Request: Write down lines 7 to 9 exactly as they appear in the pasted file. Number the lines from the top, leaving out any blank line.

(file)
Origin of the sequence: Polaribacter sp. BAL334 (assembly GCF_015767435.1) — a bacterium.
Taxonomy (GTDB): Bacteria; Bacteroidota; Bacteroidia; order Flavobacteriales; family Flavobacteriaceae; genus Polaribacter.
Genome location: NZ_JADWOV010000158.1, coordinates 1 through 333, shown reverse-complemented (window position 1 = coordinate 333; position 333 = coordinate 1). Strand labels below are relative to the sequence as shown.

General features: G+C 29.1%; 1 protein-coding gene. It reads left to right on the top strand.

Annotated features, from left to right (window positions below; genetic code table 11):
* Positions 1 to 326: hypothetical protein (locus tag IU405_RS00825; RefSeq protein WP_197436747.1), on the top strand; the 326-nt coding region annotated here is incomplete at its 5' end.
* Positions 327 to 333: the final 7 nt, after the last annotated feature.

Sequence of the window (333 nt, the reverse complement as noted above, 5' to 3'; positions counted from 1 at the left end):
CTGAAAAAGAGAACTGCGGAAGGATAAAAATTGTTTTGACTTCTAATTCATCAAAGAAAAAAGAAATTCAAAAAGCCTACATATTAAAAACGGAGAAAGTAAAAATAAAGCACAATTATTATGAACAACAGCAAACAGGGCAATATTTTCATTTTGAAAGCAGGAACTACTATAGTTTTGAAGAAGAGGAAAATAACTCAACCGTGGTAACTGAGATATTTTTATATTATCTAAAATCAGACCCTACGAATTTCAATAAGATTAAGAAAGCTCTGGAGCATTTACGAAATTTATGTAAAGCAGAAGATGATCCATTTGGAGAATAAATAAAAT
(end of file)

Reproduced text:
* Positions 327 to 333: the final 7 nt, after the last annotated feature.

Sequence of the window (333 nt, the reverse complement as noted above, 5' to 3'; positions counted from 1 at the left end):
CTGAAAAAGAGAACTGCGGAAGGATAAAAATTGTTTTGACTTCTAATTCATCAAAGAAAAAAGAAATTCAAAAAGCCTACATATTAAAAACGGAGAAAGTAAAAATAAAGCACAATTATTATGAACAACAGCAAACAGGGCAATATTTTCATTTTGAAAGCAGGAACTACTATAGTTTTGAAGAAGAGGAAAATAACTCAACCGTGGTAACTGAGATATTTTTATATTATCTAAAATCAGACCCTACGAATTTCAATAAGATTAAGAAAGCTCTGGAGCATTTACGAAATTTATGTAAAGCAGAAGATGATCCATTTGGAGAATAAATAAAAT